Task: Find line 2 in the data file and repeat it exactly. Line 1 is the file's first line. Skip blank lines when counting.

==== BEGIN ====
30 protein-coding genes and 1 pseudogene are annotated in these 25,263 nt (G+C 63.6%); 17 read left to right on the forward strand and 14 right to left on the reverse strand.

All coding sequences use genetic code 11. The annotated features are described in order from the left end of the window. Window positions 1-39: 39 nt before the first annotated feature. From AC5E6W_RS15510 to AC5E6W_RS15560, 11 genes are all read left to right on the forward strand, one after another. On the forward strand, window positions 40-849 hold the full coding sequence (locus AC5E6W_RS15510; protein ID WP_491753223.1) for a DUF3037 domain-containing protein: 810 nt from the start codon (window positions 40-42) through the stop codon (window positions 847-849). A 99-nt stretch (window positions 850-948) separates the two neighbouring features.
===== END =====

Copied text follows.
All coding sequences use genetic code 11. The annotated features are described in order from the left end of the window. Window positions 1-39: 39 nt before the first annotated feature. From AC5E6W_RS15510 to AC5E6W_RS15560, 11 genes are all read left to right on the forward strand, one after another. On the forward strand, window positions 40-849 hold the full coding sequence (locus AC5E6W_RS15510; protein ID WP_491753223.1) for a DUF3037 domain-containing protein: 810 nt from the start codon (window positions 40-42) through the stop codon (window positions 847-849). A 99-nt stretch (window positions 850-948) separates the two neighbouring features.